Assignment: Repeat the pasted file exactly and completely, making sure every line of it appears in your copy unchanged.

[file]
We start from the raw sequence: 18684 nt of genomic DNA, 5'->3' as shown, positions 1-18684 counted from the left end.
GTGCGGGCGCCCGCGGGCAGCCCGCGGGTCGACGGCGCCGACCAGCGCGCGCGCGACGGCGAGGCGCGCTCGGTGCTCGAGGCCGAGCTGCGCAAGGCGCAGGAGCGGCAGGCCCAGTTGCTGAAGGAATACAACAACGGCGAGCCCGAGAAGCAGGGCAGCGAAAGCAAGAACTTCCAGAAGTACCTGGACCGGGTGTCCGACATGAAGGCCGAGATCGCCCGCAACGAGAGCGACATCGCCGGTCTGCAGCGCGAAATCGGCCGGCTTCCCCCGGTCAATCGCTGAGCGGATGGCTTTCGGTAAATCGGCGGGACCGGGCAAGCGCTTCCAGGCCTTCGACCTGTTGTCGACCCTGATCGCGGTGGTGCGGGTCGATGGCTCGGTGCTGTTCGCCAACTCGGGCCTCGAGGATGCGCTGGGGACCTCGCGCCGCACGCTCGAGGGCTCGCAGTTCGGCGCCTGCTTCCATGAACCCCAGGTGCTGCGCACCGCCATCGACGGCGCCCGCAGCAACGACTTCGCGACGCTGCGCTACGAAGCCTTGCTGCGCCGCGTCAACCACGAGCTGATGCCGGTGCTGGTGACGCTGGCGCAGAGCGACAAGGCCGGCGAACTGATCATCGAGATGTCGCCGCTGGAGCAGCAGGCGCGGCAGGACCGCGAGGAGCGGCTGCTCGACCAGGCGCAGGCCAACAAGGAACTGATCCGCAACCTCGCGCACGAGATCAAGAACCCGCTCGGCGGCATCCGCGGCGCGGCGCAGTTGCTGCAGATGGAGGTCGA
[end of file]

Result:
We start from the raw sequence: 18684 nt of genomic DNA, 5'->3' as shown, positions 1-18684 counted from the left end.
GTGCGGGCGCCCGCGGGCAGCCCGCGGGTCGACGGCGCCGACCAGCGCGCGCGCGACGGCGAGGCGCGCTCGGTGCTCGAGGCCGAGCTGCGCAAGGCGCAGGAGCGGCAGGCCCAGTTGCTGAAGGAATACAACAACGGCGAGCCCGAGAAGCAGGGCAGCGAAAGCAAGAACTTCCAGAAGTACCTGGACCGGGTGTCCGACATGAAGGCCGAGATCGCCCGCAACGAGAGCGACATCGCCGGTCTGCAGCGCGAAATCGGCCGGCTTCCCCCGGTCAATCGCTGAGCGGATGGCTTTCGGTAAATCGGCGGGACCGGGCAAGCGCTTCCAGGCCTTCGACCTGTTGTCGACCCTGATCGCGGTGGTGCGGGTCGATGGCTCGGTGCTGTTCGCCAACTCGGGCCTCGAGGATGCGCTGGGGACCTCGCGCCGCACGCTCGAGGGCTCGCAGTTCGGCGCCTGCTTCCATGAACCCCAGGTGCTGCGCACCGCCATCGACGGCGCCCGCAGCAACGACTTCGCGACGCTGCGCTACGAAGCCTTGCTGCGCCGCGTCAACCACGAGCTGATGCCGGTGCTGGTGACGCTGGCGCAGAGCGACAAGGCCGGCGAACTGATCATCGAGATGTCGCCGCTGGAGCAGCAGGCGCGGCAGGACCGCGAGGAGCGGCTGCTCGACCAGGCGCAGGCCAACAAGGAACTGATCCGCAACCTCGCGCACGAGATCAAGAACCCGCTCGGCGGCATCCGCGGCGCGGCGCAGTTGCTGCAGATGGAGGTCGA